Hope for mRNA vaccine in skin cancer

Results from the phase 2 trial of the skin cancer vaccine, although they have not passed peer review, were presented at the American Association for Cancer Research meeting.

“This is probably the first real data to suggest that this personalized approach to vaccine might be worth working on,” said oncologist Ryan Sullivan of Mass General Cancer Center, a cancer treatment center.

To test the new treatment, created by Moderna and pharmaceutical company Merck, researchers gave the vaccine to 107 skin cancer patients, along with the drug that boosts the immune response. In 50 participants, only the standard treatment process was continued.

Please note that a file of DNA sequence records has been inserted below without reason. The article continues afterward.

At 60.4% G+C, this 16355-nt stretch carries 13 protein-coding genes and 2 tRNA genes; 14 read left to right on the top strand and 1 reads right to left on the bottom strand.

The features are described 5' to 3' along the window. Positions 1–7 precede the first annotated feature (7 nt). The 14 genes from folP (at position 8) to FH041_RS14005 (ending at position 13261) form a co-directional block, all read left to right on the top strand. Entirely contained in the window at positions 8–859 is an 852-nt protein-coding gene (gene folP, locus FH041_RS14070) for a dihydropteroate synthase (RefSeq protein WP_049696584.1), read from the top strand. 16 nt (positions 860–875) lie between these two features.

All patients’ cancerous tumors were surgically removed, but the risk of recurrence was high.

The researchers found that within two years, 40 percent (20 people) of patients who received standard treatment alone had the cancer returned.

However, only 22 percent of those who received both treatments relapsed (24 people).

The use of the vaccine reduced patients’ risk of recurrence or death by 44 percent compared to cancer treatment alone.

Stating that this research is potentially a big step forward, Sullivan said, “There may be hope not only for melanoma patients, but also for other types of cancer.”

Researchers expect to begin a phase 3 trial of the vaccine later this year. If it shows similar results, the treatment can be approved for patients within three years.

The mRNA vaccine technology, which is used to vaccinate millions of people around the world against COVID-19, was being developed for cancer even before the pandemic started.

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